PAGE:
In an era of mind-blowing leaps in computers “thinking,” we want that thinking to be done in the open. Models like Stable Diffusion can be explored and extended by anyone with programming knowledge, allowing average people to stay on top of the benefits of this realm.
However, open models will be the technological equivalent of that person stuck studying pre-1927 works if draconian copyright laws come into play. Only proprietary models, the ones controlled by Big Tech (or Big Government), would have access to much of the relevant knowledge in the world. And, with that, Big Tech would increase its dominance in our lives — the exact thing Apple has kept in check by its measures of offloading Big Tech power to its individual, user-controlled devices.
Publicly available models for normal people like you and me would fall increasingly short of those more advanced proprietary ones, leaving the owners of the latter unchecked to study everything about us and use it to their advantage against us.
What might start as a protective measure for independent artists and the like could quickly become a cudgel against them as the few entities with sweeping, expensive licenses to human knowledge and art could generate new works that increasingly crushed the indie creators who could only use hobbled tools. Whether or not AI ever becomes Skynet, the best weapon against AI becoming anti-”normal people” is for normal people to have access to the best of the technology.
That goes for protecting against Big Tech, but doubly so against governments. Government, of course, will do whatever it wants. No matter the copyright laws, we should assume the NSA, CIA and their peers around the world will continue to scan wildly any and all information under the guise of protecting us from rogue actors.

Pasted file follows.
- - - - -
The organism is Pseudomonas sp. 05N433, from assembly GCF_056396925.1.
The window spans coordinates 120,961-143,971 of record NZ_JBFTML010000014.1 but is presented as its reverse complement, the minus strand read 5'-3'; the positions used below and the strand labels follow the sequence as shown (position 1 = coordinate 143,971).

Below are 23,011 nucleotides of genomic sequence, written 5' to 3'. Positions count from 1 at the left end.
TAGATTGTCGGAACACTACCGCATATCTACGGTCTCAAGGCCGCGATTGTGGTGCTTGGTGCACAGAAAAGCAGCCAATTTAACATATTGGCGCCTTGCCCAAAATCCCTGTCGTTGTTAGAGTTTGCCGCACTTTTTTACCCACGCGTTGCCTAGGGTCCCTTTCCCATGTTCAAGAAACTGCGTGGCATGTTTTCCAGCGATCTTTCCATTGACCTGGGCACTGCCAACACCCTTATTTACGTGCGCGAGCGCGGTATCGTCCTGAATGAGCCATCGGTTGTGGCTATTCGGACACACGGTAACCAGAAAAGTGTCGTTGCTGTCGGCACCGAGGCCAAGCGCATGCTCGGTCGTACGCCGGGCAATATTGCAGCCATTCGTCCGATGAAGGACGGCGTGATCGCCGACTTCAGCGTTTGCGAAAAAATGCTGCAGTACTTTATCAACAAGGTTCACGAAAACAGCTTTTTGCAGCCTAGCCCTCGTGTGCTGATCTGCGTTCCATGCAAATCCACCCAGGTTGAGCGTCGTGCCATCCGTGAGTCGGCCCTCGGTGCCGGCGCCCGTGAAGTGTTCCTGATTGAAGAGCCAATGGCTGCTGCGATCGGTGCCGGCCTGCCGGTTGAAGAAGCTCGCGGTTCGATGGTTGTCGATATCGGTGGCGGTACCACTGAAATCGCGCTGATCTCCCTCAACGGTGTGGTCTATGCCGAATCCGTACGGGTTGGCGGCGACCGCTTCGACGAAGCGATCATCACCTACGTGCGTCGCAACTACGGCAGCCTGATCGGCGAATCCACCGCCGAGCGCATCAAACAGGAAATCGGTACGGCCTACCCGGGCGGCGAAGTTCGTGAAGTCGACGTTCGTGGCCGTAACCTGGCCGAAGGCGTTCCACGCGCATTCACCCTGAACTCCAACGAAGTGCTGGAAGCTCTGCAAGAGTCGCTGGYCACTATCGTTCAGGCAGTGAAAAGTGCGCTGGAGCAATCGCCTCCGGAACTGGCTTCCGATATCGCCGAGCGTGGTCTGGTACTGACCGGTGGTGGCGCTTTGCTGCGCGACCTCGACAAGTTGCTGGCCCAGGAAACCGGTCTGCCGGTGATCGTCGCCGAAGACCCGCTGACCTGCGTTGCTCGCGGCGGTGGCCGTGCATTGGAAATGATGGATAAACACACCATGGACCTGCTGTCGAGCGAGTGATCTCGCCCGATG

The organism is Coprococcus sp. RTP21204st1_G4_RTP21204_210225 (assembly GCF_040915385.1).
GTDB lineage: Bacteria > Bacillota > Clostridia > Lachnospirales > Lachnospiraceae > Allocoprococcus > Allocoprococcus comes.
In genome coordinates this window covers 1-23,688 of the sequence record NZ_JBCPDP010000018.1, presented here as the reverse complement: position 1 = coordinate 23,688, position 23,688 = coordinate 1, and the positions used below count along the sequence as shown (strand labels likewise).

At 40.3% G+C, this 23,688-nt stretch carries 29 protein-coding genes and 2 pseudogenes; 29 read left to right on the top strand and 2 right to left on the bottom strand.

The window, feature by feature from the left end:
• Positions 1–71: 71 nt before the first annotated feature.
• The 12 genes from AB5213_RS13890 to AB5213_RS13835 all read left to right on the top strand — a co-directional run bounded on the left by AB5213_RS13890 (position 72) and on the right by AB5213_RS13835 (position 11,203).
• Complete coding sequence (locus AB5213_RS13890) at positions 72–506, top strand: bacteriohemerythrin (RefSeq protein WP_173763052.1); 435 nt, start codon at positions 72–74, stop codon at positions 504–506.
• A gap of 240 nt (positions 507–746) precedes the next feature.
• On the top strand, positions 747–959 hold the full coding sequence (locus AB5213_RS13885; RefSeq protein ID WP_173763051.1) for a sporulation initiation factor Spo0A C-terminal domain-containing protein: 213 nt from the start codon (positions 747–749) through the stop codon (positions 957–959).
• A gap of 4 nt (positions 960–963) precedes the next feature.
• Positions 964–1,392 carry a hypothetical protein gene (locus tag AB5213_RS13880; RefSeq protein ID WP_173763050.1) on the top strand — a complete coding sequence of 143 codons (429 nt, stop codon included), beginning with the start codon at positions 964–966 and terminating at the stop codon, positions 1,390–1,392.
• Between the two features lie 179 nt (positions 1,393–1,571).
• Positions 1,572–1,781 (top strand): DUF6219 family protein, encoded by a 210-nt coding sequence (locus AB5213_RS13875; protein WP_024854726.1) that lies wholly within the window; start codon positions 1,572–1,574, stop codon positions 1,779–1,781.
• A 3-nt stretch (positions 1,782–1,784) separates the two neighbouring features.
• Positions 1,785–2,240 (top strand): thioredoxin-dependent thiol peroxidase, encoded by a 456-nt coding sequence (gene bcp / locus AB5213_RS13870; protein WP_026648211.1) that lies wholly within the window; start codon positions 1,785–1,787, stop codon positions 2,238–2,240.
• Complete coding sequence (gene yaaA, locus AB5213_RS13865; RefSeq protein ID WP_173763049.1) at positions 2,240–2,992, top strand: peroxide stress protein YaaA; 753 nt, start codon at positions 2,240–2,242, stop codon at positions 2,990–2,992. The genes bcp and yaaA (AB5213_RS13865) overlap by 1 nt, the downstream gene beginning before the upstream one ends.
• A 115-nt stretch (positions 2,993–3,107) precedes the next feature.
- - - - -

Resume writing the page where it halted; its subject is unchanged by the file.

Imagine a world where government increasingly has artificial intelligence capable of predicting what people do, but people have only the stone age equivalent? Even if such a Skynet world was kept on a leash where human government officials controlled it, we might then find ourselves in something akin to Minority Report.
End-to-end encryption is a check on the government’s increasingly advanced surveillance powers. Does it allow some evil to be cloaked in its protection? Sure, but that’s the cost for a free society. Likewise, will broadly deregulated machine learning allow for some copyright abuses and other unfortunate things? Yes, but it too will protect free society.
(Before you say “Well, just restrict governments’ access to machine learning on copyrighted materials, too!” consider: even if all the free world adopted such a path, the authoritarian Chinese government only shows care for intellectual property when it suits their purposes. If countries like the United States tied their technological hands behind their backs, that would just hand AI superiority to the increasingly bellicose China.)
To be sure, there are risks to allowing machine learning to continue its current path. Will people start favoring AI art over human created art? I remain dubious AI will ever truly replace human creativity, but like every major technological advance we’ve witnessed over past centuries, it will disrupt some people’s work. Those risks are just much, much smaller than letting that same progress roll on — which it will whether we like it or not — but only allowing an elite with enough money (Big Tech) or restriction evading power (Big Government) to be the keepers of that progress.
Machine learning is here to stay; let’s at least make sure it is here openly and accessibly.